By David Eddie
I have so many worries when it comes to my three boys (ages 13, 10 and 8) and the future — their future — that if someone were to ask me to list them, I could speak at the speed of an auctioneer for half an hour and still not get anywhere near through the list. Basically, will they be able to lead peaceful, secure, happy, pollution-reduced, explosion-free lives with families of their own someday? Or will they be scuttling around in some kind of terrifying post-apocalyptic dystopia?
So what if I want to do something about it all? Say I want to try to influence what type of planet my children will inherit. How would I go about that exactly? Would I join an organization, or form one of my own? Where would I even begin? It’s so hard to know what to do, especially as a man.
Unlike women, “guys are more inclined to take care of business on their own,” says John Hoffman, communications coordinator for the Guelph, Ont.-based Fatherhood Involvement Research Alliance. When men do join groups, such as service clubs, he explains, it’s usually for community work within the framework of social and career networking.
But in my search, I did unearth a couple of dad-centric grassroots organizations aimed at society betterfication in my area; and I asked their founders about the particular challenges they face trying to get men interested and involved in something outside their workaday lives.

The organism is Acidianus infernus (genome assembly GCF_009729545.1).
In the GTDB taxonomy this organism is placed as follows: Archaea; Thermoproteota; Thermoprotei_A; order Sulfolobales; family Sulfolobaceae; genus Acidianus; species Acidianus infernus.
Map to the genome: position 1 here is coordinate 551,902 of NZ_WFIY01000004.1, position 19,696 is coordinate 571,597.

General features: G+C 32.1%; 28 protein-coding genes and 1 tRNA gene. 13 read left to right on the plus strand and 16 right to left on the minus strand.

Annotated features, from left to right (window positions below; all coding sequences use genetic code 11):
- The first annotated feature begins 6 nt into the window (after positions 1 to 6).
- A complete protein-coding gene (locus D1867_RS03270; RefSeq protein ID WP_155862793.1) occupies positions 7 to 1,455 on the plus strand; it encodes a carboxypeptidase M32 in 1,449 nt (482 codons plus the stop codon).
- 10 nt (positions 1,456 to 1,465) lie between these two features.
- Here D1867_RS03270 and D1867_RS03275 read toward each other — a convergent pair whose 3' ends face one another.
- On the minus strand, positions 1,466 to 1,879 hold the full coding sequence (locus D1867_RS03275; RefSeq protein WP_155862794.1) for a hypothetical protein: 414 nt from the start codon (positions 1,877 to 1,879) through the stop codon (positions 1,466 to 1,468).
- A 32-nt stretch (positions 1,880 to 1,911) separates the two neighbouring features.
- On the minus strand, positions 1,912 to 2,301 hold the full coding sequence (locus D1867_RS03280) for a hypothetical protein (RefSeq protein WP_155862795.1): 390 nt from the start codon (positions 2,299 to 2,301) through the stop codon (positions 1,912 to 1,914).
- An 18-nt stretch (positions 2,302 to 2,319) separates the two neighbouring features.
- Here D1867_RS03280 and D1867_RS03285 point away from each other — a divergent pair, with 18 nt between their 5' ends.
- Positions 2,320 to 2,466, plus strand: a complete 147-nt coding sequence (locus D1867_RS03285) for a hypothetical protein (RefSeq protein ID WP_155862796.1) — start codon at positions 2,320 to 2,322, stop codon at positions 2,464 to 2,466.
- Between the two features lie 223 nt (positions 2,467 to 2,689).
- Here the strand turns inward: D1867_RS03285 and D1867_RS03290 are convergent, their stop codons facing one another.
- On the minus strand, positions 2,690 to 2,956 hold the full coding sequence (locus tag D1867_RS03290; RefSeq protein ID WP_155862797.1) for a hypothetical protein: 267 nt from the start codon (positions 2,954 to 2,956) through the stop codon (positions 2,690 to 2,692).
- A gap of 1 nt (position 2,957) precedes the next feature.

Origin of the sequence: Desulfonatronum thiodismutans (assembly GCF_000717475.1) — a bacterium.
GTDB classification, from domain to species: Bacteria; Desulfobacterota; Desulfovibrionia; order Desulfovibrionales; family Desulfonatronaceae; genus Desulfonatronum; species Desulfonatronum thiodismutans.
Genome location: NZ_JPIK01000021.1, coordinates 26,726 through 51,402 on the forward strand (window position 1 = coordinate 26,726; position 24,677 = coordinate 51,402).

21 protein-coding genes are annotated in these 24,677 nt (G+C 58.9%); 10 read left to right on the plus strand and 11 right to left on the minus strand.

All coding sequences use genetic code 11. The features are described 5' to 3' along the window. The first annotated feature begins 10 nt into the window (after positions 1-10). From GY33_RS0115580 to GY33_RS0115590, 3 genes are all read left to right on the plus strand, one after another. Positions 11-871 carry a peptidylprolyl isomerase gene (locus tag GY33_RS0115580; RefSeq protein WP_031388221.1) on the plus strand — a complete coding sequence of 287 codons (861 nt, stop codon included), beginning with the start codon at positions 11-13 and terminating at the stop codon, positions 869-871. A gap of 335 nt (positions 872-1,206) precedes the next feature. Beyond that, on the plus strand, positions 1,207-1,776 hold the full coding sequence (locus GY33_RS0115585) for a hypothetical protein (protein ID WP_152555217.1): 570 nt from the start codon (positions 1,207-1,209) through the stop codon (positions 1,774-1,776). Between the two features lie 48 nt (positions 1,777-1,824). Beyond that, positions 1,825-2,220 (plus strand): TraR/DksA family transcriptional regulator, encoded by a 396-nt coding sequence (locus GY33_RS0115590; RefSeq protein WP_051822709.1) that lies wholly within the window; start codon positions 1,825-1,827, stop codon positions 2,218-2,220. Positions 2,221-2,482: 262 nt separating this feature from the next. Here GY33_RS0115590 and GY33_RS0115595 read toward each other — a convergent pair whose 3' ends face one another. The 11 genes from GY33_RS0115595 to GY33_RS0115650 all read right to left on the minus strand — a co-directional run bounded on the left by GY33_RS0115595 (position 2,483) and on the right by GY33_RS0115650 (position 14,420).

Brandon Hay, a father of three boys ages 7, 6, and 4, started the Black Daddies Club as a Facebook group in 2007 while looking for mentors in his community to share their wisdom as successful fathers. Now a support group for dads, it also hosts events and works with the media to provide alternate, more positive images of black fathers.
Steven Rieck started Dads Against Dirty Air (DADA) out of frustration with people idling their cars outside his child’s school. It has evolved into a local campaign to minimize unnecessary pollution.
Brian Russell, a dad of three girls ages 13, 11, and 10, runs a regular drop-in centre and activity-based organization called Dads Today, as well as an annual conference to illuminate fatherhood issues called “Dads Count, Families Matter.”
All three agree that men are not natural “joiners”; each group had to reach out. Russell formed the idea of a drop-in program because he felt the needs of dads were underserved in his area. Numbers were small at the outset, but when he focused the get-togethers on activities dads could do with their kids — going on hikes, for example — the group grew in popularity.
Men don’t like gathering just to chat, he learned. They like to have something to do. (Probably the reason poker games are so popular with men: you can talk if you want to, or you can just shut up and play.) “Men like to get together with a goal in mind. They are less concerned with process,” he says. “Women are more tuned in to the process of getting to the goal.”
Hay says he also found it difficult to get dads to attend meetings at first. “That’s when I realized instead of getting men to come to me I had to go to where the men were.” Where they were, with their kids, was at barbershops, a place where men feel comfortable to open up and talk freely.
All agree that if you hope to make a difference, you can’t just go stomp out the door with an axe to grind. Men will resist that. “Changing habits is hard,” Rieck says. “Personal outreach has been proven to be more effective.”
So, keep those legs paddling, fellow dads.
David Eddie is an advice columnist and author. He lives in Toronto with his wife and three sons and is contemplating whether he’s the kind of guy who’d start a dad’s group.